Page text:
Red Hat's fiscal year 2013 runs from March 2012 through Feb. 28, 2013.
Top Four PrioritiesAccording to an SEC filing, the company's top four priorities for the current fiscal year involve generating:
1. widespread adoption of Red Hat enterprise technologies, including virtualization, cloud and storage technologies, by users globally;
2. increased revenue from our existing user base by renewing existing subscriptions, converting users of free versions of our enterprise technologies to paying subscribers, providing additional value to our customers and growing the number of open source enterprise technologies we offer;
3. increased revenue by providing additional consulting and other targeted services; and
4. increased revenue from channel partner relationships, including original equipment manufacturers (“OEMs”), IHVs, ISVs, cloud computing providers, value added resellers (“VARs”) and system integrators, and from our own international expansion, among other means.
Hmmm... now let's dissect each one of those goals, and prep some questions for Egan.
Goal One Analyzed: Expand Enterprise Technology SalesThe company has pushed far beyond its core Linux business. Indeed...
- Red Hat Enterprise Virtualization (RHEV) is built into the company's Linux platform. RHEV is based on KVM (kernel-based virtual machine), an open source hypervisor. CEO Jim Whitehurst has previously predicted that RHEV will leapfrog VMware, much in the way that Linux leapfrogged Unix a decade ago. So far, VMware continues to hum along.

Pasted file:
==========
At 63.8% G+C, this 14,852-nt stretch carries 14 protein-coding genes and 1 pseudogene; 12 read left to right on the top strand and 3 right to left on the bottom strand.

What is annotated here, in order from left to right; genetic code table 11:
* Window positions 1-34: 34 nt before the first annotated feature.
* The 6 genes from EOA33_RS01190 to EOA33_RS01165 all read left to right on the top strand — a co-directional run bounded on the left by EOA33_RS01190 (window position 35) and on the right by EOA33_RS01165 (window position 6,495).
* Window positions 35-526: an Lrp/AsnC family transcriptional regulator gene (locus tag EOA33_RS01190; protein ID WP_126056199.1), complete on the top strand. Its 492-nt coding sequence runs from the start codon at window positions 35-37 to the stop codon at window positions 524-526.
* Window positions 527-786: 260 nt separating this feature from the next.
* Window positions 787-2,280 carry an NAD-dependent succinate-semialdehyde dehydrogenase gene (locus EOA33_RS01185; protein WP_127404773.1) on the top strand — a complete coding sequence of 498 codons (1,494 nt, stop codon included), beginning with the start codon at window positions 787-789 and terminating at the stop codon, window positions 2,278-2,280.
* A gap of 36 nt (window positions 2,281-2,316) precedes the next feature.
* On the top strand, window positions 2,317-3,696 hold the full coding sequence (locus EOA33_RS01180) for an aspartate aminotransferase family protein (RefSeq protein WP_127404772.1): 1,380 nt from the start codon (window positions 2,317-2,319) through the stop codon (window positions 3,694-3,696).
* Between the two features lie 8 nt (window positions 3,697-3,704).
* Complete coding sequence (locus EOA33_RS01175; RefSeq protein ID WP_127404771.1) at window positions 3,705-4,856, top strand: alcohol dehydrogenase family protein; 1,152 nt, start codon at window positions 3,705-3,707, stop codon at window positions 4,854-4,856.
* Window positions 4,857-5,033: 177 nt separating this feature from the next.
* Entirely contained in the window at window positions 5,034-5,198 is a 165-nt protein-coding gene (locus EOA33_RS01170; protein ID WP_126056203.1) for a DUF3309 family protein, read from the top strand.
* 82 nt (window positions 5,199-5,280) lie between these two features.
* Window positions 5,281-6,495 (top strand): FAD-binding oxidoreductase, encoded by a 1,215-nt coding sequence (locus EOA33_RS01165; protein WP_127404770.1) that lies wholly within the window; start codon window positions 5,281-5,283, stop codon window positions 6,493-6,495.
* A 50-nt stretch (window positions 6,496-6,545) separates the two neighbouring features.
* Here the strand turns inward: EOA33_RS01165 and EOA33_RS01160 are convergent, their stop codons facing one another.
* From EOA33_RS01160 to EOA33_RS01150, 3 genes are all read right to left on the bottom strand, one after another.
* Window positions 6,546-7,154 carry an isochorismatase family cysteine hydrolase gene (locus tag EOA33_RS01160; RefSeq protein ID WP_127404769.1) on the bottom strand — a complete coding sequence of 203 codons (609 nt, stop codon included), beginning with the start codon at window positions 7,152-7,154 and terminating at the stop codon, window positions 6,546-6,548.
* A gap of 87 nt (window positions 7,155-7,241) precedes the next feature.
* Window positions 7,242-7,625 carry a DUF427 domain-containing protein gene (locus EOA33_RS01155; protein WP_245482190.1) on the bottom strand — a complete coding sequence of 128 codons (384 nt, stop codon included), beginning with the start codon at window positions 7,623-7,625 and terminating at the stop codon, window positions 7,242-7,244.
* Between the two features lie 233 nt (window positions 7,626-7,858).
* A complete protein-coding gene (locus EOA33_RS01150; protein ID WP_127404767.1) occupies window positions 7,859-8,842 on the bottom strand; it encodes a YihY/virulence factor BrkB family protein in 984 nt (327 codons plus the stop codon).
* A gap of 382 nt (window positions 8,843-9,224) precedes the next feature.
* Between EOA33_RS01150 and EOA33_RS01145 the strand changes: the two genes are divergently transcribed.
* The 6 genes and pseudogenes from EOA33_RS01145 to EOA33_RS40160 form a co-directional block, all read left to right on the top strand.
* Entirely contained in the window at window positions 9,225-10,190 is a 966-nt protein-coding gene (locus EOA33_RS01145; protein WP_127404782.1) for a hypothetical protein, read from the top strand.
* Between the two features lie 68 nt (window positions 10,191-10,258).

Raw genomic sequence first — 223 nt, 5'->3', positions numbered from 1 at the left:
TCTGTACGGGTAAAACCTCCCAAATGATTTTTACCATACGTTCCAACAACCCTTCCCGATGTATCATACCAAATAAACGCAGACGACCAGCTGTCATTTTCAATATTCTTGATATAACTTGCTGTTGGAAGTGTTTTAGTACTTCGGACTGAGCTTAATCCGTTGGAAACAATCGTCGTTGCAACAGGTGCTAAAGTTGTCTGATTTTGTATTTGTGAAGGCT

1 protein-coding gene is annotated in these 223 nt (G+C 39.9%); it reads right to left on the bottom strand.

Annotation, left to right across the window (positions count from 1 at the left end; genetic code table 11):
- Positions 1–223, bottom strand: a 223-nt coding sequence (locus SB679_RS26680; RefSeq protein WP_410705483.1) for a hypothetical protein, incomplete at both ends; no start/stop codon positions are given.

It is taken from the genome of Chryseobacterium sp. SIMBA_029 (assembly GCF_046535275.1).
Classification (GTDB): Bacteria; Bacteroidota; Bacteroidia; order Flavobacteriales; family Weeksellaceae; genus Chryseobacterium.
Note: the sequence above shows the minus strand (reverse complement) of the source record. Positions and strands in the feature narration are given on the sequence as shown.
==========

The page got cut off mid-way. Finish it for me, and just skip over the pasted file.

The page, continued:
- Red Hat Storage is both a private cloud and public cloud play -- potentially allowing partners to shift storage workloads on-premises and off-premises.
- Red Hat's cloud technologies are CloudForms (for building and managing self-service systems and applications in the cloud) and OpenShift (platform-as-a-Service, orPaaS).
- Virtualization: Last year Egan mentioned 400 professionals were certified on RHEV. Has that figure grown, and is Red Hat gaining ground on VMware? Also, is the company running into Citrix XenServer and Microsoft Hyper-V in the market? What makes Red Hat unique amid all those rivals?
- Storage: Red Hat made an acquisition to get into the storage market. Are channel partners now trained on the platform?
- Cloud: It's getting pretty darn crowded in the cloud market, where platforms like OpenStack, Amazon Web Services, Windows Azure, CloudStack, VMware Cloud Foundry and more are competing for IT's attention. Can CloudForms and OpenShift stand out in that crowd? How?
Goal Two Analyzed: Upsell Existing CustomersThe VAR Guy has already pointed out that Red Hat's top competition likely is CentOS, the free alternative to Red Hat's subscription-based software.
Question for Egan: Are there specific sales pitches that channel partners should use when trying to shift CIOs, IT departments and cloud services providers (CSPs) from CentOS to paid, subscription-based Linux?
Goal Three Analyzed: Additional Consulting, Services RevenuesMid-size and large enterprises can certainly use consulting services tied to JBoss middleware, storage, virtualization and Red Hat's other technologies.
Question for Egan: But how will the company balance its own consulting services with those of channel partners?
Goal Four Analyzed: Increase Revenues From Channel PartnersThe VAR Guy believes roughly 50 percent to 60 percent of Red Hat's annual revenues (now above $1 billion) involve channel partners. It's good to see a mix of traditional partners (VARs, OEMs, ISVs) and emerging partners (cloud computing providers) on the company's radar for growth.
Question for Egan: Is there an opportunity for the partner base to increasingly earn monthly recurring revenues? Also, are there preferred cloud providers that Red Hat VARs should engage?